3. The Government of the United State declares that the temporary measures put into effect by the Soviet Command for the restriction of transport communications between Berlin and the western zones have created difficulties in supplying the Berlin population of the western sectors. It is impossible, however, to deny the fact that these difficulties were occasioned by the actions of the Governments of the U.S.A., Great Britain and France, and primarily by their separate actions in the introduction of new currency in the western zones of Germany and special currency in the western sectors of Berlin.

Berlin lies in the center of the Soviet zone and is a part of that zone. The interests of the Berlin population do not permit a situation in which in Berlin or only in the western sectors of Berlin there shall be introduced special currency which has no validity in the Soviet zone. Moreover, the carrying out of a separate monetary reform in the western [Page 964]zones of Germany has placed Berlin and the whole Soviet zone of occupation as well in a situation in which the entire mass of currency notes which were cancelled in the western zone threatened to pour into Berlin and the Soviet zone of occupation of Germany.

The Soviet Command has been forced therefore to adopt certain urgent measures for the protection of the interests of the German population and also of the economy of the Soviet zone of occupation and the area of “Greater Berlin”. The danger of the disruption of the normal economic activity of the Soviet zone and of Berlin has not been eliminated even at the present time, in as much as the United State, Great Britain and France continue to maintain in Berlin their special currency.

Furthermore, the Soviet Command has consistently displayed and is displaying concern for the well being of the Berlin population and for assuring to them normal supply in all essentials and is striving for the speediest elimination of the difficulties which have arisen recently in this matter. In this connection, if the situation requires, the Soviet Government would not object to assuring by its own means adequate supply for all “Greater Berlin”.

With reference to the statement of the Government of the United State that it will not be compelled by threats, pressure or other actions to renounce its right to participation in the occupation of Berlin, the Soviet Government does not intend to enter into discussion of this statement since it has no need for a policy of pressure, since by violation of the agreed decisions concerning the administration of Berlin the above-mentioned Governments themselves are reducing to naught their right to participation in the occupation of Berlin.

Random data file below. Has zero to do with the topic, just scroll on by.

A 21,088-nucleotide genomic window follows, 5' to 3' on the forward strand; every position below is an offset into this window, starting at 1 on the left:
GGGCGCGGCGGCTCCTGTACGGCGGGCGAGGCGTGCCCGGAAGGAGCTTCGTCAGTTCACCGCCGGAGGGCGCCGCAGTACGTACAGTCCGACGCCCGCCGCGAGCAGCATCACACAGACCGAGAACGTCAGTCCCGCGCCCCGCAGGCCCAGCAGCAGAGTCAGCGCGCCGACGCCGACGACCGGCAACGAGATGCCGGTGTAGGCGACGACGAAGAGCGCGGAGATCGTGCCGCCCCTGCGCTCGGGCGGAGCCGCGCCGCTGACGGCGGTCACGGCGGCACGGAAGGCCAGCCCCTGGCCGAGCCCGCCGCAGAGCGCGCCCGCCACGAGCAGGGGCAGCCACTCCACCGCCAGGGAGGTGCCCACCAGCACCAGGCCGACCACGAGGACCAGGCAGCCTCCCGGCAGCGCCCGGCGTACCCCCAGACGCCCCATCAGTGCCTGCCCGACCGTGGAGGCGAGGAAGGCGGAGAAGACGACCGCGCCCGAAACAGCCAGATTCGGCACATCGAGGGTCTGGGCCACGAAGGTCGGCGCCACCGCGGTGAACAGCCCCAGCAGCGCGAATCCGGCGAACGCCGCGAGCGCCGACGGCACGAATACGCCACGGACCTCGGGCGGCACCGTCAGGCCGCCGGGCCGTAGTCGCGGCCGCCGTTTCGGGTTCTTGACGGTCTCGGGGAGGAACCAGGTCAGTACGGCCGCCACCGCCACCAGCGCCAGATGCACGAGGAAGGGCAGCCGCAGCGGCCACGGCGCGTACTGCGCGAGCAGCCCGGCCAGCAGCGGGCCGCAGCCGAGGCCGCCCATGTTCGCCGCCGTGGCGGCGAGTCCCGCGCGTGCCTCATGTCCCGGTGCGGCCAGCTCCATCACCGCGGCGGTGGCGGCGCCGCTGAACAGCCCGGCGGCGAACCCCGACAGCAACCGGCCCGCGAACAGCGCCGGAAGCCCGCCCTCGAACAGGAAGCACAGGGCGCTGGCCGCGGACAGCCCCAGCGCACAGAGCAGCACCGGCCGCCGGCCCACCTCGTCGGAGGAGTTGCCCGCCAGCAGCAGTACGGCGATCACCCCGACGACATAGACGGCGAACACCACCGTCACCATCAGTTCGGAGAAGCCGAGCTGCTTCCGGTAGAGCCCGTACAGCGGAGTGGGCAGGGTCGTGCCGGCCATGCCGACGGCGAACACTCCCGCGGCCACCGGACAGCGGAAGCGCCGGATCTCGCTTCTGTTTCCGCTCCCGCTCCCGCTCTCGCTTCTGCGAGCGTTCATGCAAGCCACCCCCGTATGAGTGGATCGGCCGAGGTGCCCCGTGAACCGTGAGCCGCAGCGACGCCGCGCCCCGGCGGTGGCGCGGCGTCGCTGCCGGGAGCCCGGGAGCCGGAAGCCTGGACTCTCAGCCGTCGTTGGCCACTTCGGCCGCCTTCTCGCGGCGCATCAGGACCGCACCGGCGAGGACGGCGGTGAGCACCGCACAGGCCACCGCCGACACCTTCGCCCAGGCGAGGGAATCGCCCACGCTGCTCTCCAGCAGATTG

4. The Government of the United State in its note of July 6 expresses the readiness to begin negotiations between the four Allied occupying authorities for consideration of the situation created in Berlin but passes by in silence the question of Germany as a whole.

The Soviet Government, while not objecting to negotiations, considers, however, it necessary to state that it cannot link the inauguration of these negotiations with the fulfilling of any preliminary conditions whatsoever and that, in the second place, four-power conversations could be effective only in the event that they were not limited to the question of the administration of Berlin, since that question cannot be severed from the general question of four-power control in regard to Germany.

Accept [etc.]

A. Panyushkin
  1. The source text-translation, which was prepared in the Department of State on July 14, also is printed in The Berlin Crisis, pp. 8–10 and Cmd. 7534, pp. 50–52. Another translation, which was prepared in August 1948 by the Division of Language Services at the request of Jacob Beam and varies slightly from the source text, is filed with Ambassador Panyushkin’s original, Russian-language note in file 740.00119 Control (Germany)/7–1448. For an English translation prepared by Soviet authorities, which varies in many minor details from the text printed here, see The Soviet Union and the Berlin Question, pp. 42–46. The original Russian text of the note printed here, which appeared in the Soviet press on July 15, is printed in the Russian-language edition of The Soviet Union and the Berlin Question and in Vneshnyaya Politika Sovetskogo Soyuza, 1948, Part II, pp. 22–26.

    Identic notes were presented to the British and French Governments.

  2. Ante, p. 950.
  3. Foreign Relations, 1945, vol. iii, pp. 135 136.
  4. Ibid., p. 137.